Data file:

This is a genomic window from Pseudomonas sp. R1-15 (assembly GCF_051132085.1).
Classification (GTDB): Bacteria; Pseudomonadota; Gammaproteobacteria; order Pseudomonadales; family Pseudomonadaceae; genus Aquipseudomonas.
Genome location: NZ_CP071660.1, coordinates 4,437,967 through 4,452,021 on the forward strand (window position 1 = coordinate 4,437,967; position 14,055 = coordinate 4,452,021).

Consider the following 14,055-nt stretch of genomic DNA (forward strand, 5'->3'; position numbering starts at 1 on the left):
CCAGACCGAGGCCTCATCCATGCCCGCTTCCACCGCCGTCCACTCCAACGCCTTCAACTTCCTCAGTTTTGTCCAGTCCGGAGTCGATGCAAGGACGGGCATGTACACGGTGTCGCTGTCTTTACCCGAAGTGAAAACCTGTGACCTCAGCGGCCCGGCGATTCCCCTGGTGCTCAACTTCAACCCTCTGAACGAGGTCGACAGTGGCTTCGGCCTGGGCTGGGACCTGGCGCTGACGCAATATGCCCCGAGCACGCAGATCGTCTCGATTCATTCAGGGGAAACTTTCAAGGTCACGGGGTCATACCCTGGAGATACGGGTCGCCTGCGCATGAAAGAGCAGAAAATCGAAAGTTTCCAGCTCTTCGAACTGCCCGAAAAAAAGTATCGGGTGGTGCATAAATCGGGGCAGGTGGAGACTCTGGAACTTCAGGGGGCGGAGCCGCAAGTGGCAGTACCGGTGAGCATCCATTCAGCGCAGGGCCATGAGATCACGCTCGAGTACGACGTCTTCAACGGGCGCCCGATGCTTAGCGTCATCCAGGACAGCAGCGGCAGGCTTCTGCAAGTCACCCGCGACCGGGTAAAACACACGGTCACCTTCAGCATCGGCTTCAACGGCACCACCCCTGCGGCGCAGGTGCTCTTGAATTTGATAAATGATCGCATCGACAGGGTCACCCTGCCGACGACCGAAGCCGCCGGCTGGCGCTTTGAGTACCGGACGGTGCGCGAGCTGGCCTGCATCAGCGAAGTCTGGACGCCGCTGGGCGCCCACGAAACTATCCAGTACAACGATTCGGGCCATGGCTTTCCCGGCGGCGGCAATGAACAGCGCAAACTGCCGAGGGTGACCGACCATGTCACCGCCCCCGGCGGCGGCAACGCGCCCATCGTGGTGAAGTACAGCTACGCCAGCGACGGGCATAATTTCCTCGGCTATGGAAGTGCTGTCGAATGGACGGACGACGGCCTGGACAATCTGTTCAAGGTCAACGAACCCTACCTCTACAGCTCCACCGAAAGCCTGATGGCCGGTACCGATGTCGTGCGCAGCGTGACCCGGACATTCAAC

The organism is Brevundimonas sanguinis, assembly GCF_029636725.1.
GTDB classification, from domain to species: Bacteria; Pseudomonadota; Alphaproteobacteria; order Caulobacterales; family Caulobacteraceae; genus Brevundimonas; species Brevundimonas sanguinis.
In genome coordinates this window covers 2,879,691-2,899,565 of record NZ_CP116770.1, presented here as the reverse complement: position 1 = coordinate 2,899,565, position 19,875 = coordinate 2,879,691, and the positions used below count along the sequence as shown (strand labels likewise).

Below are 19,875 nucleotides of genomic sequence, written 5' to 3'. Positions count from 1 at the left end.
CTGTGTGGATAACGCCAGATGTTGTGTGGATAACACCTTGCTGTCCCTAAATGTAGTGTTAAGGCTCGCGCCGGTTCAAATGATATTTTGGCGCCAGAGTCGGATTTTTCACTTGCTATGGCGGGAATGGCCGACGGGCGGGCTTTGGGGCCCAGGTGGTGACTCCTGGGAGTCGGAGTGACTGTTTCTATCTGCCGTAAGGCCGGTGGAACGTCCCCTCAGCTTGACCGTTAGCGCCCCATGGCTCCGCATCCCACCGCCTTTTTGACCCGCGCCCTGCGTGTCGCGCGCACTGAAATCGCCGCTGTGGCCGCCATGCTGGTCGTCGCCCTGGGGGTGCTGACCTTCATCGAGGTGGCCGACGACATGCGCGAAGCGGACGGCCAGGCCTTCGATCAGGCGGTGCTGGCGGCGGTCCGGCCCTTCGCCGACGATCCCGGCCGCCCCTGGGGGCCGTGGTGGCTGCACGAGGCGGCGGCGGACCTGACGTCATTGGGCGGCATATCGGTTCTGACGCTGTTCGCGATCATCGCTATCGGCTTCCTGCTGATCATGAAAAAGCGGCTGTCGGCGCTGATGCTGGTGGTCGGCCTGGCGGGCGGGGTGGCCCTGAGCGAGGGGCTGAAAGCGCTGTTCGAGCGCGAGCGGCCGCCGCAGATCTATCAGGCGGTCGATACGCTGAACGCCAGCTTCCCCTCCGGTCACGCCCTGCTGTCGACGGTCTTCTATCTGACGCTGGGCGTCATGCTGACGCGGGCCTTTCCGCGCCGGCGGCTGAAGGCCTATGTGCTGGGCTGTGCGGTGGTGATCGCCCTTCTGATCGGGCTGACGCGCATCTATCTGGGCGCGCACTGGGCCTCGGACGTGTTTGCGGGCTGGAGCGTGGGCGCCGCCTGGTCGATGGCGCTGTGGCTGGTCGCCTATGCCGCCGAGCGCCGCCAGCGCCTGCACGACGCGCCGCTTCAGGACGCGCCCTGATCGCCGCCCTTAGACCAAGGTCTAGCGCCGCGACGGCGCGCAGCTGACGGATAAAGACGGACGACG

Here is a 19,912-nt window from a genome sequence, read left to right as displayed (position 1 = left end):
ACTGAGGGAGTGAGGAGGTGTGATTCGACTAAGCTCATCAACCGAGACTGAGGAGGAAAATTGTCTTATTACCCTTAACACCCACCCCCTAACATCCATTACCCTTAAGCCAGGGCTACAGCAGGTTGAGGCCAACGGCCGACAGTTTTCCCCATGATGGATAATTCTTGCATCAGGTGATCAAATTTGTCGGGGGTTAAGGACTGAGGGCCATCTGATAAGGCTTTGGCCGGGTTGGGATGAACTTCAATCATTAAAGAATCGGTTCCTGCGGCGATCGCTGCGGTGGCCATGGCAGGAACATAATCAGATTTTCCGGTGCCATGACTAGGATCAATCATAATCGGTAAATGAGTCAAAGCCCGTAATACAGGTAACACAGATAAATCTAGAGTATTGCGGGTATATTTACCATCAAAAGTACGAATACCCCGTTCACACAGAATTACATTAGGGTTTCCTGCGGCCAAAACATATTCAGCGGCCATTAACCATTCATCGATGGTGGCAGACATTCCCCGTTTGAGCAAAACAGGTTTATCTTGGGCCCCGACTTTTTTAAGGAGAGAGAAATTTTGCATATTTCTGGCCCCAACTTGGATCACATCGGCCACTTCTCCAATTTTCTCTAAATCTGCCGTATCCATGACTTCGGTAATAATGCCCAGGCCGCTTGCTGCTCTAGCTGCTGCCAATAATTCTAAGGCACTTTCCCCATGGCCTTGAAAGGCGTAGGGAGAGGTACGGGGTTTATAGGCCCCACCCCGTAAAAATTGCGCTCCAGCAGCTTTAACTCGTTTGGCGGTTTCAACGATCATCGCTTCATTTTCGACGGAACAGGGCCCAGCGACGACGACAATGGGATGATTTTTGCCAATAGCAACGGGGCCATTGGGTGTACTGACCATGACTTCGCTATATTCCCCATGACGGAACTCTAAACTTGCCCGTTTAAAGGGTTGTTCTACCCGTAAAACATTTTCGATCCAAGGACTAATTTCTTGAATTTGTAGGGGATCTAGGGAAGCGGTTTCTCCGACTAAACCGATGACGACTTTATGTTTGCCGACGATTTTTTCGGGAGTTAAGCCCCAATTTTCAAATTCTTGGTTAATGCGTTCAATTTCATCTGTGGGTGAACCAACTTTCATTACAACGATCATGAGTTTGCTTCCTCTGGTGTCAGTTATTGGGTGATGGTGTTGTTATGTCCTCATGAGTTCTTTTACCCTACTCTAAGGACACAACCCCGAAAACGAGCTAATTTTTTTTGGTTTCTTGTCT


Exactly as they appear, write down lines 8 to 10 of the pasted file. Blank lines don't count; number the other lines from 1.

In genome coordinates this window covers 2,879,691-2,899,565 of record NZ_CP116770.1, presented here as the reverse complement: position 1 = coordinate 2,899,565, position 19,875 = coordinate 2,879,691, and the positions used below count along the sequence as shown (strand labels likewise).

Below are 19,875 nucleotides of genomic sequence, written 5' to 3'. Positions count from 1 at the left end.
CTGTGTGGATAACGCCAGATGTTGTGTGGATAACACCTTGCTGTCCCTAAATGTAGTGTTAAGGCTCGCGCCGGTTCAAATGATATTTTGGCGCCAGAGTCGGATTTTTCACTTGCTATGGCGGGAATGGCCGACGGGCGGGCTTTGGGGCCCAGGTGGTGACTCCTGGGAGTCGGAGTGACTGTTTCTATCTGCCGTAAGGCCGGTGGAACGTCCCCTCAGCTTGACCGTTAGCGCCCCATGGCTCCGCATCCCACCGCCTTTTTGACCCGCGCCCTGCGTGTCGCGCGCACTGAAATCGCCGCTGTGGCCGCCATGCTGGTCGTCGCCCTGGGGGTGCTGACCTTCATCGAGGTGGCCGACGACATGCGCGAAGCGGACGGCCAGGCCTTCGATCAGGCGGTGCTGGCGGCGGTCCGGCCCTTCGCCGACGATCCCGGCCGCCCCTGGGGGCCGTGGTGGCTGCACGAGGCGGCGGCGGACCTGACGTCATTGGGCGGCATATCGGTTCTGACGCTGTTCGCGATCATCGCTATCGGCTTCCTGCTGATCATGAAAAAGCGGCTGTCGGCGCTGATGCTGGTGGTCGGCCTGGCGGGCGGGGTGGCCCTGAGCGAGGGGCTGAAAGCGCTGTTCGAGCGCGAGCGGCCGCCGCAGATCTATCAGGCGGTCGATACGCTGAACGCCAGCTTCCCCTCCGGTCACGCCCTGCTGTCGACGGTCTTCTATCTGACGCTGGGCGTCATGCTGACGCGGGCCTTTCCGCGCCGGCGGCTGAAGGCCTATGTGCTGGGCTGTGCGGTGGTGATCGCCCTTCTGATCGGGCTGACGCGCATCTATCTGGGCGCGCACTGGGCCTCGGACGTGTTTGCGGGCTGGAGCGTGGGCGCCGCCTGGTCGATGGCGCTGTGGCTGGTCGCCTATGCCGCCGAGCGCCGCCAGCGCCTGCACGACGCGCCGCTTCAGGACGCGCCCTGATCGCCGCCCTTAGACCAAGGTCTAGCGCCGCGACGGCGCGCAGCTGACGGATAAAGACGGACGACG